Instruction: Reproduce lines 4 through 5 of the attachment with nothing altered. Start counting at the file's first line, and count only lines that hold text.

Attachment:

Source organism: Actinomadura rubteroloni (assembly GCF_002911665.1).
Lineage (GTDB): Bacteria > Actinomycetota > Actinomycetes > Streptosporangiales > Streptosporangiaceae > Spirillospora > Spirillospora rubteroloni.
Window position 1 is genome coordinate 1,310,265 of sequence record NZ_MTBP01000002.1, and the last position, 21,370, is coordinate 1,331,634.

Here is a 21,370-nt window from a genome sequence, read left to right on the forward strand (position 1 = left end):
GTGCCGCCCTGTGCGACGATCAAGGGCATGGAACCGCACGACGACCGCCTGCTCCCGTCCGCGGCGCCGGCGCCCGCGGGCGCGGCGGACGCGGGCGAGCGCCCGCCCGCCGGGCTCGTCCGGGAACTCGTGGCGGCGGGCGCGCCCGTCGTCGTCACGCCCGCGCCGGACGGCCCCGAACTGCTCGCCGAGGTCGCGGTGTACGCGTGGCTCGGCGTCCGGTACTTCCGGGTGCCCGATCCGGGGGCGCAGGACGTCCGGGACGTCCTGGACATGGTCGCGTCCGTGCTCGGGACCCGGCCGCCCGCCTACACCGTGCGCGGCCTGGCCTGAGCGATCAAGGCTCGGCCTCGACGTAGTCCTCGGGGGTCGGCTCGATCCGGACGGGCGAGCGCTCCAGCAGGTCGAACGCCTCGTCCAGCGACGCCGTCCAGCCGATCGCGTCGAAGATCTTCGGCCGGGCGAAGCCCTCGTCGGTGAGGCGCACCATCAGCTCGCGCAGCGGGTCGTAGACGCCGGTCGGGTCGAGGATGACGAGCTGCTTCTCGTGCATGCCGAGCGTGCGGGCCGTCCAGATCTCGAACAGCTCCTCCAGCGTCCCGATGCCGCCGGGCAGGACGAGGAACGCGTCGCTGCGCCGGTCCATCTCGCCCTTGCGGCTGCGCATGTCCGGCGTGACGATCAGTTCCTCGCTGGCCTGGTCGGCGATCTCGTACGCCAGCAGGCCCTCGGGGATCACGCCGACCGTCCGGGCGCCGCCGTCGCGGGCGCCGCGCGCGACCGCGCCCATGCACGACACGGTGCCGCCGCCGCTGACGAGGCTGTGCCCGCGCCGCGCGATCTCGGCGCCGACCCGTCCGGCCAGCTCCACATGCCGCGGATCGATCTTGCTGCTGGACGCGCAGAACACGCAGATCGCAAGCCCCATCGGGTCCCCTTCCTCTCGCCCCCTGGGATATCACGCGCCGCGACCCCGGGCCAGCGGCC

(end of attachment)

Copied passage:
Here is a 21,370-nt window from a genome sequence, read left to right on the forward strand (position 1 = left end):
GTGCCGCCCTGTGCGACGATCAAGGGCATGGAACCGCACGACGACCGCCTGCTCCCGTCCGCGGCGCCGGCGCCCGCGGGCGCGGCGGACGCGGGCGAGCGCCCGCCCGCCGGGCTCGTCCGGGAACTCGTGGCGGCGGGCGCGCCCGTCGTCGTCACGCCCGCGCCGGACGGCCCCGAACTGCTCGCCGAGGTCGCGGTGTACGCGTGGCTCGGCGTCCGGTACTTCCGGGTGCCCGATCCGGGGGCGCAGGACGTCCGGGACGTCCTGGACATGGTCGCGTCCGTGCTCGGGACCCGGCCGCCCGCCTACACCGTGCGCGGCCTGGCCTGAGCGATCAAGGCTCGGCCTCGACGTAGTCCTCGGGGGTCGGCTCGATCCGGACGGGCGAGCGCTCCAGCAGGTCGAACGCCTCGTCCAGCGACGCCGTCCAGCCGATCGCGTCGAAGATCTTCGGCCGGGCGAAGCCCTCGTCGGTGAGGCGCACCATCAGCTCGCGCAGCGGGTCGTAGACGCCGGTCGGGTCGAGGATGACGAGCTGCTTCTCGTGCATGCCGAGCGTGCGGGCCGTCCAGATCTCGAACAGCTCCTCCAGCGTCCCGATGCCGCCGGGCAGGACGAGGAACGCGTCGCTGCGCCGGTCCATCTCGCCCTTGCGGCTGCGCATGTCCGGCGTGACGATCAGTTCCTCGCTGGCCTGGTCGGCGATCTCGTACGCCAGCAGGCCCTCGGGGATCACGCCGACCGTCCGGGCGCCGCCGTCGCGGGCGCCGCGCGCGACCGCGCCCATGCACGACACGGTGCCGCCGCCGCTGACGAGGCTGTGCCCGCGCCGCGCGATCTCGGCGCCGACCCGTCCGGCCAGCTCCACATGCCGCGGATCGATCTTGCTGCTGGACGCGCAGAACACGCAGATCGCAAGCCCCATCGGGTCCCCTTCCTCTCGCCCCCTGGGATATCACGCGCCGCGACCCCGGGCCAGCGGCC